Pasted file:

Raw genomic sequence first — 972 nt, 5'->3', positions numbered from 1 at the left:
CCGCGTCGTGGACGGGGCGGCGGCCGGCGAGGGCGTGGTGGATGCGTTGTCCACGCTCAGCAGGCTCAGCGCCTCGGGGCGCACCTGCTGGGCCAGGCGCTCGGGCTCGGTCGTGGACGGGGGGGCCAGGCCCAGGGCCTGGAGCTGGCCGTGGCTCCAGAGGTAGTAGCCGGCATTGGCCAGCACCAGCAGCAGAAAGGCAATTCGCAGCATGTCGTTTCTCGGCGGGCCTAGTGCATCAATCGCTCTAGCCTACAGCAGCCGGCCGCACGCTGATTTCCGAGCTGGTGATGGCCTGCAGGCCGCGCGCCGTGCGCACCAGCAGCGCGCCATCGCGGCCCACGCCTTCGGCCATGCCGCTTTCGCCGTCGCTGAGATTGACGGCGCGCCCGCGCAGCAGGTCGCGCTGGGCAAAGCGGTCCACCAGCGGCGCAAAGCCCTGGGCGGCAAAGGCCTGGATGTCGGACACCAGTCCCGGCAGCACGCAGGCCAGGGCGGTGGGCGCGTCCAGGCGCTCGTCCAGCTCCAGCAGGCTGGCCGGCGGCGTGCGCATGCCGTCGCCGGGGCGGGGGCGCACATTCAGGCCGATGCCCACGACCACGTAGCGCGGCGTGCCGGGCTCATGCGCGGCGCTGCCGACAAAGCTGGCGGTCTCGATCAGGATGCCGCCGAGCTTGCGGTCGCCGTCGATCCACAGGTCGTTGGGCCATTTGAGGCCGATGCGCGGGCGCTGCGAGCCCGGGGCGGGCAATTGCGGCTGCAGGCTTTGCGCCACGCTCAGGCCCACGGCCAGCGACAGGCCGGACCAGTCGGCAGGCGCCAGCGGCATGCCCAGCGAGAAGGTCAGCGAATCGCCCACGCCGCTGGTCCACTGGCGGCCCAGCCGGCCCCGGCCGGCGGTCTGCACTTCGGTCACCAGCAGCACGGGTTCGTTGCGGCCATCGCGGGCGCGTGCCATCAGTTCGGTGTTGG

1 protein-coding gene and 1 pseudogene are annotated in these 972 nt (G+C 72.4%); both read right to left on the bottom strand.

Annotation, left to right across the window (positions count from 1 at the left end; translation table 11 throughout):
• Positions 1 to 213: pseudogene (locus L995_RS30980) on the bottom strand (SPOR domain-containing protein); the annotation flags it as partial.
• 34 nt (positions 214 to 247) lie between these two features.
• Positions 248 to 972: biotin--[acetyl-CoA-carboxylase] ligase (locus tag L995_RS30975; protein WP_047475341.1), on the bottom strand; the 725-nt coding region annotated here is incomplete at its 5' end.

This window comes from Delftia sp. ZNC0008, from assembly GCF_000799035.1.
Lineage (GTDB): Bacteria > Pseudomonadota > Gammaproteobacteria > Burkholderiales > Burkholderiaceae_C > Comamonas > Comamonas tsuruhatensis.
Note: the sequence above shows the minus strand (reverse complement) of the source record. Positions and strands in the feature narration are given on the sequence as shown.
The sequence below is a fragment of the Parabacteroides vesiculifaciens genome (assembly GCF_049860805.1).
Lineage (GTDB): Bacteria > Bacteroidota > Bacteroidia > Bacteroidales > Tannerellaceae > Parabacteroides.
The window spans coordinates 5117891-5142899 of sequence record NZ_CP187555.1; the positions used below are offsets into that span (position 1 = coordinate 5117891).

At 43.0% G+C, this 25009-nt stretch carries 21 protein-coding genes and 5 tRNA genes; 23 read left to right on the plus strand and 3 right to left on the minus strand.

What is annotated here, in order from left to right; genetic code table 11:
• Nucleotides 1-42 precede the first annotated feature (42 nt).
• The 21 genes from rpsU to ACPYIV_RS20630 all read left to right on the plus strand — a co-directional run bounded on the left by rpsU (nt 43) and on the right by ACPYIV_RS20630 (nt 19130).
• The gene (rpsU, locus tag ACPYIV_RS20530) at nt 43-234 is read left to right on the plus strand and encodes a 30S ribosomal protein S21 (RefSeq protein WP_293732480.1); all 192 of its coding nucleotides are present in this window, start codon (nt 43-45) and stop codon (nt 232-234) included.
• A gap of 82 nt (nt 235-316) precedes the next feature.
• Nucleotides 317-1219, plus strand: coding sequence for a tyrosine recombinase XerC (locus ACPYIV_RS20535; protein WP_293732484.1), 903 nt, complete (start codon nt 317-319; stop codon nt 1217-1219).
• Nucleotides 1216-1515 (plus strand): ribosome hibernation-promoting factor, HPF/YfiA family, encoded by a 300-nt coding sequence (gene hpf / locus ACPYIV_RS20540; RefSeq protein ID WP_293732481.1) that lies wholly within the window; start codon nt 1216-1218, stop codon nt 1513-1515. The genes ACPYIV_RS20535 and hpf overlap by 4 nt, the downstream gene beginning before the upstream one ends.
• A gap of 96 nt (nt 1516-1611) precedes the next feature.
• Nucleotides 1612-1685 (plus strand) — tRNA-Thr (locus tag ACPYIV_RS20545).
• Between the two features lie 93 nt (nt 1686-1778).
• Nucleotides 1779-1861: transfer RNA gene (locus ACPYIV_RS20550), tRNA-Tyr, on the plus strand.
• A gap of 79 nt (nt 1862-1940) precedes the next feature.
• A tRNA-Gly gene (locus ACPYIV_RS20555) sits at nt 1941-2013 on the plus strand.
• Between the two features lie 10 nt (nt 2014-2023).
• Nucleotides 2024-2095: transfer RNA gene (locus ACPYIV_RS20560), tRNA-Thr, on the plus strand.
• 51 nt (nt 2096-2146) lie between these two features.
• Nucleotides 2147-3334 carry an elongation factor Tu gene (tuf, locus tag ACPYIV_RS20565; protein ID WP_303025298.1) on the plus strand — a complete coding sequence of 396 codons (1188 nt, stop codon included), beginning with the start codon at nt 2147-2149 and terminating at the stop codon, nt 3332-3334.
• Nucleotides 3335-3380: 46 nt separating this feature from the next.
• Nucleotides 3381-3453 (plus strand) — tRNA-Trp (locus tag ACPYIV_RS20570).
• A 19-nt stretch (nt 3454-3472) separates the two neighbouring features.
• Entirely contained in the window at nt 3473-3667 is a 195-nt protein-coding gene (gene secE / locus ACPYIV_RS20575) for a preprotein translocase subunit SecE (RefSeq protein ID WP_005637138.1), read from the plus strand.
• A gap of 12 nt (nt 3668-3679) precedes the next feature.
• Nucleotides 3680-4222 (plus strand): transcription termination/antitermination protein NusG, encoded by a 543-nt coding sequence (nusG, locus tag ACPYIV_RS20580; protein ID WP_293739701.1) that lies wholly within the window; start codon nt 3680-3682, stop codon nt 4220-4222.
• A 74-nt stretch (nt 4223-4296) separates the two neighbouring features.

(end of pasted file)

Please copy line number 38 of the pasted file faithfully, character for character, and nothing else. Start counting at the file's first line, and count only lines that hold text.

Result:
• A 74-nt stretch (nt 4223-4296) separates the two neighbouring features.